Sunday, August 14, 2011

Bring it on

wrestling; by Elizabeth Vincelette
Senegalese wrestling is a national sport in Senegal. I have never watched a wrestling match carefully enough to notice the rules or the goals until this day so it was little hard for me to compare and contrast the styles and rules of the international wrestling style and Senegalese traditional folk wrestling style. What I noticed, though, was that there were a lot going on. There was incredibly powerful and fun drumming before the match. The players came out and performed group/single dance. Then there were singers, interestingly mostly women, who sang Senegalese songs.
the wrestlers dancing before the game; by Elizabeth Vincelette

The drumming
 When I saw the game on TV, the wrestlers poured some milky liquid over their body for good luck but I didnt get to see the ritual in the field. All of those rituals made me wonder about their beliefs. It felt like Senegalese traditional beliefs and Islamic influence were mixed together to create a new culture in Senegal. For example, I am a Christian who believe in one and only God. So I dont believe in animism or any other indigenous beliefs that used to shape the spiritual lives of my ancestors. But in Senegal, indigenous faiths werent just the traces or remains of the past beliefs even though about 95% of them were Muslims who believe in monotheism.  All the rituals werent performed just for the sake of it or to keep the tradition. People actually performed the rituals and believed in them. It was interesting to how their traditional beliefs were still strongly practiced and imbedded in their lives.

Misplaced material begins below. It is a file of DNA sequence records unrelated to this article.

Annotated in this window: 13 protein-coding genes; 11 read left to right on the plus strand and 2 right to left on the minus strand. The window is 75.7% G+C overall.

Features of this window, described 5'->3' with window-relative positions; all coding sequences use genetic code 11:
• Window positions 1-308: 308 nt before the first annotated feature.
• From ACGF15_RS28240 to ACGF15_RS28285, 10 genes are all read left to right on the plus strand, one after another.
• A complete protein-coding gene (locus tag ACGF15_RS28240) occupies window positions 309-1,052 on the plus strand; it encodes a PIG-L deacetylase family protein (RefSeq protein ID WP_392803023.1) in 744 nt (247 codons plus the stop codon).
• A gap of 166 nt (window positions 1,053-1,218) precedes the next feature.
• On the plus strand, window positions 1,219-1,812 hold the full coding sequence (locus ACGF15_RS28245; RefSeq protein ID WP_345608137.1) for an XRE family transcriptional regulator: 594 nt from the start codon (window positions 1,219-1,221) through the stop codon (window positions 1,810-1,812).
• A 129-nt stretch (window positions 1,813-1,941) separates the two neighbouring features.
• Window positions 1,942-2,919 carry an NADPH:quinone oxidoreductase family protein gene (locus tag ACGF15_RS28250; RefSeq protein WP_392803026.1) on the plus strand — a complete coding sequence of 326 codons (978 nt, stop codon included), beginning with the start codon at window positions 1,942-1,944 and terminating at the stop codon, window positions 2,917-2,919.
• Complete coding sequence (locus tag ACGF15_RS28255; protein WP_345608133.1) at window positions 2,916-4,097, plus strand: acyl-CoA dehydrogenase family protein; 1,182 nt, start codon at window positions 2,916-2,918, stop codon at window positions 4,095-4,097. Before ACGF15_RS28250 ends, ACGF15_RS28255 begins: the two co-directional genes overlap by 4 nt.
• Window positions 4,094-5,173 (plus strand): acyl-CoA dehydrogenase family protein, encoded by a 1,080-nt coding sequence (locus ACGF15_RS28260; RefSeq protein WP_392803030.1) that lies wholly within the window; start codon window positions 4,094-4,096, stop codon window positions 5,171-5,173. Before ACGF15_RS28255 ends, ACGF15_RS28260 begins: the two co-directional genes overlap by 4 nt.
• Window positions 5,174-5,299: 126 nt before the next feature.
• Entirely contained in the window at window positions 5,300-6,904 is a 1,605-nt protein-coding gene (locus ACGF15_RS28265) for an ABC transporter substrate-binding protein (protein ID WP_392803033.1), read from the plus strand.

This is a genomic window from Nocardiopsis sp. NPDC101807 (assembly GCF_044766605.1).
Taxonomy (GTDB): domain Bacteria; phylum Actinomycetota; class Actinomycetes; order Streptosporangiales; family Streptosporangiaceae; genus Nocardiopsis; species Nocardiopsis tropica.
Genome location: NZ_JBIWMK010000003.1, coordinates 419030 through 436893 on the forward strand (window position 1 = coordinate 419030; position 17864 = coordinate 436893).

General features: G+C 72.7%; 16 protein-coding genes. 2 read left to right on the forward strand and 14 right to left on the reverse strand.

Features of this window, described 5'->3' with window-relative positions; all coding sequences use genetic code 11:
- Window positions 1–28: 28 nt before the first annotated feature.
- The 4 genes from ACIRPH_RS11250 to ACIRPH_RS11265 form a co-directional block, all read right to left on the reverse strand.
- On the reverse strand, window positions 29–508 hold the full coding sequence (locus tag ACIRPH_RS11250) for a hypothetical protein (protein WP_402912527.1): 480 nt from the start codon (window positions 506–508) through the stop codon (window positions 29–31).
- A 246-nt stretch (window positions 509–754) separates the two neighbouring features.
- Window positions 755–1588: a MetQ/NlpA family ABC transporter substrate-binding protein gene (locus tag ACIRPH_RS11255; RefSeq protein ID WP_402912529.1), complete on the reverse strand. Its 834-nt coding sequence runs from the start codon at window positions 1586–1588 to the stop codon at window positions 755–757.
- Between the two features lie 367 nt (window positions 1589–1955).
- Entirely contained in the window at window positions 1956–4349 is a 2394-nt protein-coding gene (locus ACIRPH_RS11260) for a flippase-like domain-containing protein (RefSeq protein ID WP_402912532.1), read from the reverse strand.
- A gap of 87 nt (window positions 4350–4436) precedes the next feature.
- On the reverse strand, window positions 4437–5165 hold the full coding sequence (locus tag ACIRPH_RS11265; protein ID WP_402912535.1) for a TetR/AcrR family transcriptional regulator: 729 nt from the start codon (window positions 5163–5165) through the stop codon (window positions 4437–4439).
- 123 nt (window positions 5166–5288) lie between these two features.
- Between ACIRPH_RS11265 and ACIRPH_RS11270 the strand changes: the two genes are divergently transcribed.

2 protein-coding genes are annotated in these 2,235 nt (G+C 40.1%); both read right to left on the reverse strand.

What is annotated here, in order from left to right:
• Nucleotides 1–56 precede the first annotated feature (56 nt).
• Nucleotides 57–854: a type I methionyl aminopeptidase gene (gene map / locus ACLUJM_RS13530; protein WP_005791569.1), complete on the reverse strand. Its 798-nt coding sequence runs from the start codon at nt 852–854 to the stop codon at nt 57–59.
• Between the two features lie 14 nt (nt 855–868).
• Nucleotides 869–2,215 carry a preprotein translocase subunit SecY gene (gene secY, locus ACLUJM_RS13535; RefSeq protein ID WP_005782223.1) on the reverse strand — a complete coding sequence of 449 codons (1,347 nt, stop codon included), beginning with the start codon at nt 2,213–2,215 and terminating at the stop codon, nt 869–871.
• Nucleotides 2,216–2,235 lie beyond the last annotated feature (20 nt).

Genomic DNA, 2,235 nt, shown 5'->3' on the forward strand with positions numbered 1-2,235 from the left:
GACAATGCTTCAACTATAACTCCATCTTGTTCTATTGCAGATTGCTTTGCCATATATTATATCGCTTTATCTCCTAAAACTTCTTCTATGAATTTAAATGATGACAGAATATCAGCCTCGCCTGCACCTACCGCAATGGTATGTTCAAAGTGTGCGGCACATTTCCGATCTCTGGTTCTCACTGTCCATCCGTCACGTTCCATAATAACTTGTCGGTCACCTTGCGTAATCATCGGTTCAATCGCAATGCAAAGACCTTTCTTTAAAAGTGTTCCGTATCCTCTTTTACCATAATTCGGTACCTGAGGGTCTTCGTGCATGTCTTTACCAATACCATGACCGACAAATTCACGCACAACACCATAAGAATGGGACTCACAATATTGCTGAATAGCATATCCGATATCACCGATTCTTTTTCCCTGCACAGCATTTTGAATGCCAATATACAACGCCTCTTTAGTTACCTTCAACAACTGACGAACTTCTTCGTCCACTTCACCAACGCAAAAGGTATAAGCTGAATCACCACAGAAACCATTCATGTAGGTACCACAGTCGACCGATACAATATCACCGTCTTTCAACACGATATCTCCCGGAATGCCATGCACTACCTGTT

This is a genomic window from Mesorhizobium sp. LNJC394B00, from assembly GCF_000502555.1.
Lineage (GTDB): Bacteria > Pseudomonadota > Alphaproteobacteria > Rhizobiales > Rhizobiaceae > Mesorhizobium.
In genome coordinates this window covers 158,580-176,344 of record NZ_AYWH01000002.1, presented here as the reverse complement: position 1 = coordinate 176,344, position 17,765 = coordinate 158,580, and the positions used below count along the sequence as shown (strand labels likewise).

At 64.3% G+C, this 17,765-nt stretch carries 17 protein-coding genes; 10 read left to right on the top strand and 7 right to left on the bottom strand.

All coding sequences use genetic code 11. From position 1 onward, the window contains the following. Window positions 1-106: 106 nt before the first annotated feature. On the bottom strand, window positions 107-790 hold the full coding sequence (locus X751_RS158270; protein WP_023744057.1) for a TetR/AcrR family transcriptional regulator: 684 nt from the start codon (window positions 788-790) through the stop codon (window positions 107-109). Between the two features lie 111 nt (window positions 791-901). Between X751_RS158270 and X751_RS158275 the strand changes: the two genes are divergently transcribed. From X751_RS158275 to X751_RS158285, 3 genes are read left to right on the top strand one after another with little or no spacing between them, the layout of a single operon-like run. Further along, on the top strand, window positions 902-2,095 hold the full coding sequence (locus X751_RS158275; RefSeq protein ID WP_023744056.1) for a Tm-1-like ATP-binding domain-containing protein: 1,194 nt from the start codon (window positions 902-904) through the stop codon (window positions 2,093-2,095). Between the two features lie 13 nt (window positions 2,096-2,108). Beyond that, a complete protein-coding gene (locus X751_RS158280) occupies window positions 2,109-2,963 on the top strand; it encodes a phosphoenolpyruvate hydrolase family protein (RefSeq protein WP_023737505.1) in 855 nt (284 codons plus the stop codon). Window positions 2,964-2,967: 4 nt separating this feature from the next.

Anyway, it wasnt just before the game. Even during the game, there were various groups who performed to cheer the players which were more eye-catching than the game itself to me. It was interesting to see the crowd getting all excited for their teams. We were told that the wrestler who wins the championship becomes the national super-star. I loved the enthusiasm and the energy.

the excited crowd

The cheerleaders

FYI, Senegalese wrestling was in a BBC documentary entitled Last Man Standing.

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